How can they use, and discriminate between, the enormous wealth of materials and strategies available to them?

How can teachers find professional fulfillment and move collectively towards desired outcomes, as the political pendulum swings back and forth?

While doing the review of this book I have bring to a close that schools need sustainable approaches to build internal capacity for improvement. 'Capacity' is a well-used term that means the capability within schools to learn continuously in order to respond with creativity to rapidly changing and unpredictable socio-political environments and local variables, while embracing fast to shared principles and values. It requires schools to be confident in their own values and principles and to develop ways of working that celebrate human diversity while being comprehensive of everyone's needs and promoting learning for all. It wants knowledge about the relationship between student, professional and organizational learning and also about processes of change. This learning and change rely eventually on teachers, who are supported in turn by their head teachers, drawing on a variety of internal and external support. Schools aspirants of being learning communities must therefore include 'collegial decision making' in ideas of capacity building. In other words, when 'the school' is to be discussed, it is to be ensured that this means the individuals in the school, not just the head teacher, an elite group or those with the most powerful actors. The investigation of the authors involve delving into some dark corners, becoming involved with some mess and confusion, acknowledging that there are problems that defy quick solutions and that there are questions which are not close-ended and have no right answers. It also requires a comprehension of each school's exclusivity and people's eccentricity. Rather than offering answers, authors have sought to explore how to address the questions and work with the dilemmas, taking into consideration that both the substance of the questions and the processes by which they are addressed are different for every school and for every individual involved. Whilst there is a developing body of knowledge about learning and pedagogy and subsequent organizational development, it is not an easy thing for teachers to have an access, assimilate, adapt and apply that knowledge. There may be many different ways to changing practice and there is certainly no blueprint for practice in situations that are infinitely complicated. Wherever theory, research, experience and excellent practice exist upon which to draw, there are also ways to move forward and make progress, as long as the overall purpose remains clear. Therefore we are in need of practical processes that engage teachers in the day-to-day works that makes improvement. This book is an attempt to acknowledge the reality of relationships and structures, cultures and communities to be found in schools and, through our research and experience in a range of contexts, to offer ways of working that energize teachers. This includes revisiting their original purposes, if necessary reviving their enthusiasm for learning and also nurturing their leadership, helping to create the kind of schools that we would want for all children and for diverse communities.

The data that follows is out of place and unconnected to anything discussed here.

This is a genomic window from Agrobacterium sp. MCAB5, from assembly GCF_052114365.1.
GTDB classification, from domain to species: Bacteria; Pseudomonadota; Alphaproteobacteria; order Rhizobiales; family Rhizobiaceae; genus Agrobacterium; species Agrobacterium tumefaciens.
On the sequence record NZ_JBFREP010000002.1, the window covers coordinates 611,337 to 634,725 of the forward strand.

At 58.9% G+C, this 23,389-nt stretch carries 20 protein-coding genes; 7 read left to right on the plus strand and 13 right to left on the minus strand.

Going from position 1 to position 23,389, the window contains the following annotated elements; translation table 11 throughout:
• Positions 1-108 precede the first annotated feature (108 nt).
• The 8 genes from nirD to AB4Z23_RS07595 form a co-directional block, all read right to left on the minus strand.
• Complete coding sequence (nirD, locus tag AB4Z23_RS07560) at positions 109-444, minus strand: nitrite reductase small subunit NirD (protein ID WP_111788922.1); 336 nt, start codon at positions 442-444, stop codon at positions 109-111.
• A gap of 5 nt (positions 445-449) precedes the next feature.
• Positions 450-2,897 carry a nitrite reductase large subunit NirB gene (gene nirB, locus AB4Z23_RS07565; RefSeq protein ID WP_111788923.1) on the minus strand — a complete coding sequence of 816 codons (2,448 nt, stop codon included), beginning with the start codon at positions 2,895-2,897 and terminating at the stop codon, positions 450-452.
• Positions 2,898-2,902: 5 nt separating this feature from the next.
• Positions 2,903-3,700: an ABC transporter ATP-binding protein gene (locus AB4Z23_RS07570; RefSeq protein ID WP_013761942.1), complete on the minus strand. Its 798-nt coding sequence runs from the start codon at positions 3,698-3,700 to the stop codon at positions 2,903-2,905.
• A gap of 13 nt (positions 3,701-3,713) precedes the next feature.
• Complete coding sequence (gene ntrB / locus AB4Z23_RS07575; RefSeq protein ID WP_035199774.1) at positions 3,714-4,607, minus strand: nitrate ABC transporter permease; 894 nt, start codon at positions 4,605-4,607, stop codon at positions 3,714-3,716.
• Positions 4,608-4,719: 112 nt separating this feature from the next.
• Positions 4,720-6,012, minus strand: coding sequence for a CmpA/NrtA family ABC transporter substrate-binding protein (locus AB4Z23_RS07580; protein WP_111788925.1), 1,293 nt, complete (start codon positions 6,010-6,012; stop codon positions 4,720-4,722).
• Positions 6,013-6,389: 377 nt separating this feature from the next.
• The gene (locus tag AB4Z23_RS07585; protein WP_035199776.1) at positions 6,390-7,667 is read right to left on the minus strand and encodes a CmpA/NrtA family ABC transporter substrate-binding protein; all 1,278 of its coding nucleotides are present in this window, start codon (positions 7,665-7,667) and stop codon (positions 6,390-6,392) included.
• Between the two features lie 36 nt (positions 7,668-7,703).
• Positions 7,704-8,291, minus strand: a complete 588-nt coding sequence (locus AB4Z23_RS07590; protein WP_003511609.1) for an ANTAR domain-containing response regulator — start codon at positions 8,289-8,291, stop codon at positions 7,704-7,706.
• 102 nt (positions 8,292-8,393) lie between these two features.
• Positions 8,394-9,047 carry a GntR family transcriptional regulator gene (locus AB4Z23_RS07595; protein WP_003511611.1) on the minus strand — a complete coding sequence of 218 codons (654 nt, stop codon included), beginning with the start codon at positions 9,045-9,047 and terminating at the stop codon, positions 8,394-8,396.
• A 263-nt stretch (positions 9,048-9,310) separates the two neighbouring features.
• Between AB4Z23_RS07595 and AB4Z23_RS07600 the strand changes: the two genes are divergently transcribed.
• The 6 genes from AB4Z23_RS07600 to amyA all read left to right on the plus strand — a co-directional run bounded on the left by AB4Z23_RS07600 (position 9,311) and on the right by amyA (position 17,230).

At the heart of this book is a particular set of ideas about school improvement that suggest that:

- the basic purpose of schools is to involve everyone in learning

- teachers play a vital role in the leadership of learning

- head teachers play a pivotal part in supporting teachers' leadership of learning

- school-based enquiry is the foundation and catalyst for this leadership of learning

- through teachers' collaboration, enquiry and leadership of learning, there is potential to unfasten school cultures in order to build and keep up capacity for school improvement.

Chapter Wise Review

Chapter 1: Takes into consideration some current important perspectives on school improvement and puts forward the argument that teachers are in need of a more holistic approach that requires nothing less than a re-culturing of schools, a change in mindset, and a new way of working. Teachers' leadership of learning through enquiry provides a focal point for this approach.

Chapter 2: Holds that how to unfasten school cultures by adopting the principles suggested above. It is vehemently argued that the current discussion on school improvement and effectiveness has taken some schools further along the road but that transformation remains hard to pin down. Many schools reach a highland where they are left tinkering around the edges of entrenched structures and ways of working. Authors extend argue for transformation through teachers' engagement in dialogue, enquiry and leadership of change, with the common purpose of promoting true learning communities.

Chapter 3: Book also shows that how school-based enquiry can be used not simply to provide 'findings' upon which to base school change, but as a powerful engine for improvement in its own right. It is a medium for the development of teachers' personal and interpersonal capacity to lead change and can drive organizational development. This needs to revisit extended concepts of professionalism, with the caution that whilst trying to find manageable and pragmatic ways of teachers' busy lives with enquiry, they should not be further burdened with greater responsibility and increase of their day-to-day work.